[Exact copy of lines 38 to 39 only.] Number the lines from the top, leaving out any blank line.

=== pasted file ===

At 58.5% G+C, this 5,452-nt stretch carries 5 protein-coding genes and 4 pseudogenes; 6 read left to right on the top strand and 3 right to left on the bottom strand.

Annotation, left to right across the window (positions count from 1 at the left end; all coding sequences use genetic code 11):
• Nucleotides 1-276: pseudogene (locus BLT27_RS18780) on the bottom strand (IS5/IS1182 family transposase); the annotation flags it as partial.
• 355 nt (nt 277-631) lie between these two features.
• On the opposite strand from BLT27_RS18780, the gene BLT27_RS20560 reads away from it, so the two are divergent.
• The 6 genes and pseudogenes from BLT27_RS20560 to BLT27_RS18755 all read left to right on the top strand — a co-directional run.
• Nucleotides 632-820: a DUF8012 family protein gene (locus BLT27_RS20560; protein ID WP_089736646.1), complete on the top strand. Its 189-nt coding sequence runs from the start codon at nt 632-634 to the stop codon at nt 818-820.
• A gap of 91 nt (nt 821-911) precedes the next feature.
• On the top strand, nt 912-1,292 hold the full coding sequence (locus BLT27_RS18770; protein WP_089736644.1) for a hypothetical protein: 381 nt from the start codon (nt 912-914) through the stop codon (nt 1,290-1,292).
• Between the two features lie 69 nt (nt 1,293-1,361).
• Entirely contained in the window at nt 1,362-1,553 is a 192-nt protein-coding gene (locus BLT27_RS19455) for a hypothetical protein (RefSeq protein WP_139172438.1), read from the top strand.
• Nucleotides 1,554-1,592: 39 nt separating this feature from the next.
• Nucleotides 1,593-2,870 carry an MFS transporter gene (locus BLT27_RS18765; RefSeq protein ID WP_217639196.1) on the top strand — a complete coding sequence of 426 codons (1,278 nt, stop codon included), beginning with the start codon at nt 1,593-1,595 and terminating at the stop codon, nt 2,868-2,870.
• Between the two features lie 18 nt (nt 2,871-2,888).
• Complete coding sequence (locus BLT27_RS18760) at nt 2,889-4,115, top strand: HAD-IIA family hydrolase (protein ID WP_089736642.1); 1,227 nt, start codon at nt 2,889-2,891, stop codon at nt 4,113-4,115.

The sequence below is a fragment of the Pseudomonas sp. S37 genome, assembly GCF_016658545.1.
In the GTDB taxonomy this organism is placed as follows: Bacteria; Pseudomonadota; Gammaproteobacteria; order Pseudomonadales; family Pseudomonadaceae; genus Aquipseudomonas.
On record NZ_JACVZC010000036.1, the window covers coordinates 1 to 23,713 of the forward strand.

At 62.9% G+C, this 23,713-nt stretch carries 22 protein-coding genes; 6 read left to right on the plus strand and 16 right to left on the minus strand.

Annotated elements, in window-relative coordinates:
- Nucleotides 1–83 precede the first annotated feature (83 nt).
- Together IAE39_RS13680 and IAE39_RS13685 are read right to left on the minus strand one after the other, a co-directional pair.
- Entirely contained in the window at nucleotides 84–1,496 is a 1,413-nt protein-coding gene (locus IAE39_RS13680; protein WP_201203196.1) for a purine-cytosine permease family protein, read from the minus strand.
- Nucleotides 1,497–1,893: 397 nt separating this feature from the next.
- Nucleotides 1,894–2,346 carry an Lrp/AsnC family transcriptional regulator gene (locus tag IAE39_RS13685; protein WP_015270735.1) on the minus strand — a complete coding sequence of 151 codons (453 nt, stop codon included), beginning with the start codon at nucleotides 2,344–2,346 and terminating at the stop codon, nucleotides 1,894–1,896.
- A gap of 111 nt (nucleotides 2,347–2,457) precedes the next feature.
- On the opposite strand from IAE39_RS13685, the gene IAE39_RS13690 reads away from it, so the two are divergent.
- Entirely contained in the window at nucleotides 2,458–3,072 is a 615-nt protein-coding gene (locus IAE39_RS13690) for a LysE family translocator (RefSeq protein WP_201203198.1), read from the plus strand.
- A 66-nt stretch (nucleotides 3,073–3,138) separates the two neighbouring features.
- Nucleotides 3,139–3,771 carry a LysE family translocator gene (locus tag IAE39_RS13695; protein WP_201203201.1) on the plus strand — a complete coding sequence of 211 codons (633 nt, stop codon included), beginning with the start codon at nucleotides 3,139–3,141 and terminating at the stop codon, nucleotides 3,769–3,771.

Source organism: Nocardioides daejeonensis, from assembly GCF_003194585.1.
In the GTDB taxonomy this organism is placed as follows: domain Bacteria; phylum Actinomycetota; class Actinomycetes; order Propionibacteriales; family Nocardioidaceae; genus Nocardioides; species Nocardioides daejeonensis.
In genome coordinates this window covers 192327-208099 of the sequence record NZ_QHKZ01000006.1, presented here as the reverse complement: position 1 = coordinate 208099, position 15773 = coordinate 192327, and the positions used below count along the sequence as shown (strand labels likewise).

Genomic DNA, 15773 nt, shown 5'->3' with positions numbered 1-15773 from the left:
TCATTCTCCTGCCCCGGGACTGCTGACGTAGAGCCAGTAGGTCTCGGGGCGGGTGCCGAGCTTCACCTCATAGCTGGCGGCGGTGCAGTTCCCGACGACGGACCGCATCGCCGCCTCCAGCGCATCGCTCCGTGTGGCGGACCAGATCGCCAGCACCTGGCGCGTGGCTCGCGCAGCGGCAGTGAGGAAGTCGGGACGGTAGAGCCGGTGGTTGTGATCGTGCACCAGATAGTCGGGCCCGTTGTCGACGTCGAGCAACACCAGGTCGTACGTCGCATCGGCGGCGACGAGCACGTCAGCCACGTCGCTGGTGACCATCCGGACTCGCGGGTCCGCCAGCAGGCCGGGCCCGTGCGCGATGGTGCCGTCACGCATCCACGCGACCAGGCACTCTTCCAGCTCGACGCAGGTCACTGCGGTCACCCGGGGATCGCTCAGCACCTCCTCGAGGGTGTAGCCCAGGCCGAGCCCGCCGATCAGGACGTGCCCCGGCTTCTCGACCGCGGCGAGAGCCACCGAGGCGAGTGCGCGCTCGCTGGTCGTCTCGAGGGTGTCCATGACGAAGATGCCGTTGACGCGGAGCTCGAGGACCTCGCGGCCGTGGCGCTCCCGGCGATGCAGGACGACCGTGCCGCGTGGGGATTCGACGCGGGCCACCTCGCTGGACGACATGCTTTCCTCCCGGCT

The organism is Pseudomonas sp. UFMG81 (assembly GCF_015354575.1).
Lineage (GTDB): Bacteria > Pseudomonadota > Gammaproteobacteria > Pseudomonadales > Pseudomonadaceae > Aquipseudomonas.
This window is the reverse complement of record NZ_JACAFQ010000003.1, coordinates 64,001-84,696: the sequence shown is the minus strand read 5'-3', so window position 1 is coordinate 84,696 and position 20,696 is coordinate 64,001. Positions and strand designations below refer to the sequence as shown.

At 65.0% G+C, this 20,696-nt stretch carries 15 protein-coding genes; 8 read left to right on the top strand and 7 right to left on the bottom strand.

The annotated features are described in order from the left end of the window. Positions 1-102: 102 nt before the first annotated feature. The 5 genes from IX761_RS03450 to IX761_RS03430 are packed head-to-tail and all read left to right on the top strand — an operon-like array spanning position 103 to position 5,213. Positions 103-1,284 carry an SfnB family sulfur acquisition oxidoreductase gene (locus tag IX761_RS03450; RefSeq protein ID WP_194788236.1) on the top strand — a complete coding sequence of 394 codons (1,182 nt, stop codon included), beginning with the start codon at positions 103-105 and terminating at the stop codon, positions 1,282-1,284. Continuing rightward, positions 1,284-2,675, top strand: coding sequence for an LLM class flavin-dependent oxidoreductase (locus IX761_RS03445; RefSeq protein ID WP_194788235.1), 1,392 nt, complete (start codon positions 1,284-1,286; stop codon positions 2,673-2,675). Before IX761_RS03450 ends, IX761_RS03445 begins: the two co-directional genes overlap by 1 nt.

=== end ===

This window is the reverse complement of record NZ_JACAFQ010000003.1, coordinates 64,001-84,696: the sequence shown is the minus strand read 5'-3', so window position 1 is coordinate 84,696 and position 20,696 is coordinate 64,001. Positions and strand designations below refer to the sequence as shown.

At 65.0% G+C, this 20,696-nt stretch carries 15 protein-coding genes; 8 read left to right on the top strand and 7 right to left on the bottom strand.